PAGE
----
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Australian Office Investment Set To Surge

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Australian office investment set to surge.

On the back of a strong Australian economy and solid property market, office investment is set to surge according to new analysis from Knight Frank.

In 2022, $4.9 billion in office transactions has taken place, with a further $6.9 billion worth of stock currently on the market across the six major cities of Sydney, Melbourne, Brisbane, Perth, Adelaide and Canberra. This stock is expected to trade in the coming months.

Knight Frank National Head of Capital Markets Justin Bond said with the current momentum, total office investment volumes in 2022 are likely to exceed the 2021 total of $16.1 billion across these cities. “We are seeing increased levels of investment opportunities coming to the market as borders open and confidence returns to the occupier market,” Mr Bond said. “We expect volumes to reach $20 billion in 2022, up 25 per cent from last year, but below the record level of $25 billion reached before the pandemic in 2019.”

Mr Bond said conditions remain robust around the country with all the major capital cities seeing strong interest from investors. “Melbourne is expected to see a very strong year, with the most stock on market of any city at $3.4 billion, driven up by the on-market sale of the Southern Cross Towers complex and 1000 La Trobe. Total volumes could approach the 2019 record of $5.2 billion.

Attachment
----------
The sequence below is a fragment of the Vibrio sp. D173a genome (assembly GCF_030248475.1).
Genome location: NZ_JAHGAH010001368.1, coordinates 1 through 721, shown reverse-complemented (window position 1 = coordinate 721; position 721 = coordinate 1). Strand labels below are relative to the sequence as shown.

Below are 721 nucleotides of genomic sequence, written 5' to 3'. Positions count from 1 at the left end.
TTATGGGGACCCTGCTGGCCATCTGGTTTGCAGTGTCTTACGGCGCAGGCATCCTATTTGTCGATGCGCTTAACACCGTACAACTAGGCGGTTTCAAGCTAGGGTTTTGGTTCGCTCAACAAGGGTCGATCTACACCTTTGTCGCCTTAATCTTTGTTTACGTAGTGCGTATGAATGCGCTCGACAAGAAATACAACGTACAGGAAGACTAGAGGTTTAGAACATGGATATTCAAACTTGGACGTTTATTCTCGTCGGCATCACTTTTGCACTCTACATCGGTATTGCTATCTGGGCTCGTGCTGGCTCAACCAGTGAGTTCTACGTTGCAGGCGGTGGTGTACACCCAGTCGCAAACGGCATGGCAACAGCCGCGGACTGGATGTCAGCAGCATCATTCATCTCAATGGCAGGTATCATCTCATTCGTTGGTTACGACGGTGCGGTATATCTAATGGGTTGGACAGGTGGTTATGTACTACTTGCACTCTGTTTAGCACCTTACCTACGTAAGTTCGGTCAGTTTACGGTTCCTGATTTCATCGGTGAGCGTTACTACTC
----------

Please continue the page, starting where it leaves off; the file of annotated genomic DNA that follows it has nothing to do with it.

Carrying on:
Following on from a robust 2021, Brisbane continues to be one of the most active Australian markets with current on-market volumes approaching $1 billion. We expect increased debt costs will drive demand for greater returns and therefore influence investor appetite for Brisbane investments.

“Perth is set to benefit from the reopening of state borders which made it impossible for investors to visit and inspect assets during much of 2021. With just over $400 million of stock on the market, the city is also benefitting from a strong economy in Western Australia with the office market supported by rising demand for space from the mining sector.”

According to Mr Bond, investors are now looking towards some of the smaller capital cities on the back of the pandemic.

“Historically Sydney and Melbourne remained the most favoured markets for overseas investors, while domestic institutions have been scaling up their allocations to Brisbane, Adelaide and Canberra due to their relative stability during the pandemic and strong return outlook.”

Mr Bond said with the return of international travellers, markets should see another boost from investors around the world.

“There is sustained demand from the US, in particular North America, and Singaporean buyers, and rising appetite from major German and Korean institutions,” he said. “This reflects confidence in the near-term outlook for occupier market recovery in Australia and the longer-term prospects for Australian cities supported by a robust labour market and a large pipeline of infrastructure investment to be rolled out over the next decade.”

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